Montana State University’s college of nursing will be known as the Mark and Robyn Jones College of Nursing, named after the people who donated $101 million to the college this year.
The Board of Regents unanimously approved naming the college after the Joneses during its Thursday meeting.
“From the regents, we very much appreciate the vision you’ve brought to this investment,” said Chair Casey Lozar to Mark and Robyn, who appeared by video in the meeting. “… We very much appreciate you seeing the university system and Montana State as a great place to invest.”
In initial conversations with Mark and Robyn Jones, MSU President Waded Cruzado said it was clear they wanted to explore options to “make a transformational impact.”
“Today, of course, health care and access to health care is an important problem to solve,” Cruzado said.
Cruzado said the Joneses were not only investors but committed to the project. The university has started holding multiple committee meetings on plans for the College of Nursing every other week and Robyn Jones has attended every meeting virtually, she said.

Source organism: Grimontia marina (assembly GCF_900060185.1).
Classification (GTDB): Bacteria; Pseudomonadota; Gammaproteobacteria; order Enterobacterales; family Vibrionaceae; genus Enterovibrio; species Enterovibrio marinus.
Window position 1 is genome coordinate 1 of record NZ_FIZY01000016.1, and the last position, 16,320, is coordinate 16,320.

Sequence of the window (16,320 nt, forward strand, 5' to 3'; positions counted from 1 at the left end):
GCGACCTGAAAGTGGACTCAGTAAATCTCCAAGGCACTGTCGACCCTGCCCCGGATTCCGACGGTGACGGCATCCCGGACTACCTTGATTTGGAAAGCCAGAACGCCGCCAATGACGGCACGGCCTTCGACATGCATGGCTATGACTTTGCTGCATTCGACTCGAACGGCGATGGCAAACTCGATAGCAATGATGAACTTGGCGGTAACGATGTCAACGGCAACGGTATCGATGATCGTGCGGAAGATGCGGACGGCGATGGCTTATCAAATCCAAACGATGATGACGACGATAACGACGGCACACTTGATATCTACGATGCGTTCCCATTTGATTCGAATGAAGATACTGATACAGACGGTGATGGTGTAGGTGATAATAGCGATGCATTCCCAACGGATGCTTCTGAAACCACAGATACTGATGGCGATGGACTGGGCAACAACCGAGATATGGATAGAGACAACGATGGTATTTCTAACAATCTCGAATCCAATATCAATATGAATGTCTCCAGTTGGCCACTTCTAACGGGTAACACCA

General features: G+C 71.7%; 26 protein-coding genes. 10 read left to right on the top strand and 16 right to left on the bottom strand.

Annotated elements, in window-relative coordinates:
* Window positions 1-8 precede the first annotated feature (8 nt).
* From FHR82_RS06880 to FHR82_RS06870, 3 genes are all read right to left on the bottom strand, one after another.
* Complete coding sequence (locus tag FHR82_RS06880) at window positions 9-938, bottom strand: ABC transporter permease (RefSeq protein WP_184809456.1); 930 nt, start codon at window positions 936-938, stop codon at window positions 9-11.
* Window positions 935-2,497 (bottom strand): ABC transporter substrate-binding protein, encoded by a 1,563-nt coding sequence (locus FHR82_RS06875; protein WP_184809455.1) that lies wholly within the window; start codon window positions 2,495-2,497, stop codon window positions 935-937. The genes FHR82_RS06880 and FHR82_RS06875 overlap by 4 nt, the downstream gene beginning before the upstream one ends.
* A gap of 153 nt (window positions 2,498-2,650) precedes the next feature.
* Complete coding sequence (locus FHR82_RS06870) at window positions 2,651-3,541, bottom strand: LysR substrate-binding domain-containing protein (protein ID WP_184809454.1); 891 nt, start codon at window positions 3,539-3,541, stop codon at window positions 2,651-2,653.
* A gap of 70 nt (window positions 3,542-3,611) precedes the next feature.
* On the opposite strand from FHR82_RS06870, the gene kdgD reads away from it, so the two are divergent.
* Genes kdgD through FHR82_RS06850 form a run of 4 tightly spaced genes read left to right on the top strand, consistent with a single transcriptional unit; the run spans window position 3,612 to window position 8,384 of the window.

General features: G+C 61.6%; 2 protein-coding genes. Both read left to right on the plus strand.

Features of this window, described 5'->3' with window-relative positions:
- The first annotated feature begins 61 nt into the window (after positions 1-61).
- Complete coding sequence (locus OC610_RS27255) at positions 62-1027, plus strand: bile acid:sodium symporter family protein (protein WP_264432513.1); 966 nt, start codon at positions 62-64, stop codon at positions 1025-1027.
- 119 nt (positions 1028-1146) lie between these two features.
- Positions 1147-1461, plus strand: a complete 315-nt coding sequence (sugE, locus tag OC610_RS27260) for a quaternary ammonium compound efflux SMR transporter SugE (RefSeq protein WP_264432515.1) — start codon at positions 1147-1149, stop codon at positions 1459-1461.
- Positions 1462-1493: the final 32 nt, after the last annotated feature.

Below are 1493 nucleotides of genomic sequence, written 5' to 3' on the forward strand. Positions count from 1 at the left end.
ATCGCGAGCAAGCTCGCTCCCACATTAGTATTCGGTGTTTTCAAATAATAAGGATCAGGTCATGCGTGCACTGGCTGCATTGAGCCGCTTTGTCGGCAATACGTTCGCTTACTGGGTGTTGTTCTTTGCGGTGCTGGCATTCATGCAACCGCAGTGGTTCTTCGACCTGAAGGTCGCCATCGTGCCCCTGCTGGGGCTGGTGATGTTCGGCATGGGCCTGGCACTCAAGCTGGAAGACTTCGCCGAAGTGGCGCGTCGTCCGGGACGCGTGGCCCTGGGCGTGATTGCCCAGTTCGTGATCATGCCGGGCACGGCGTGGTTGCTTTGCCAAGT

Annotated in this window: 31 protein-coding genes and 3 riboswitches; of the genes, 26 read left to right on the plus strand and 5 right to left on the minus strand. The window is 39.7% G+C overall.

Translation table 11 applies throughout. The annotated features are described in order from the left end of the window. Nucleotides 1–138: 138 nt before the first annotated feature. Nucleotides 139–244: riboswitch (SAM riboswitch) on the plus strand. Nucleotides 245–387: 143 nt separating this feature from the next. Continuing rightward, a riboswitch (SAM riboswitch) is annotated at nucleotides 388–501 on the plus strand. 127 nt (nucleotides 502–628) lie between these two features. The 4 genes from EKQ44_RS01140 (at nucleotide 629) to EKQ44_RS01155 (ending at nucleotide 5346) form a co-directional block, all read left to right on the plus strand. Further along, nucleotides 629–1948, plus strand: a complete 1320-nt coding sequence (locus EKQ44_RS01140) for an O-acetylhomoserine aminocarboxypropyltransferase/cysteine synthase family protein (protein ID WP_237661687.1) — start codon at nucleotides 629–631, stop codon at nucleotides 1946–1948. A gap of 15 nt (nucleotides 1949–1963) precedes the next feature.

While they were appreciative of the recognition, Mark said, “that’s not why we made the investment. We just were looking for an opportunity to help and make a difference.”
Mark said Cruzado and College of Nursing Dean Sarah Shannon were people that he and Robyn felt could carry out the vision of bringing health care to all Montanans who need it.
The university announced the gift from the Joneses — founders of Goosehead Insurance Inc. and part-time Montana residents — in late August. The funds are slated to go toward expanding its College of Nursing facilities across the state, creating a scholarship fund, developing a nurse midwifery program and establishing five endowed professorships.
At the time of the gift, Robyn Jones said she hoped the donation would help to meet a critical need for health care workers in Montana and address some of the challenges the state faces in areas of mental health, aging population, substance abuse and prenatal care.
According to the university’s projections, the college plans to meet the state’s projected nursing shortage by 2030.
In a September meeting, the Board of Regents approved MSU to begin spending the funds, authorizing spending $10 million to begin planning and drafting preliminary designs for new nursing facilities. The facilities are planned for the college’s existing campuses in Billings, Bozeman, Great Falls, Kalispell and Missoula.
“The investment is going to have such a huge impact in our state and we appreciate your selflessness and your vision,” Lozar told the Joneses.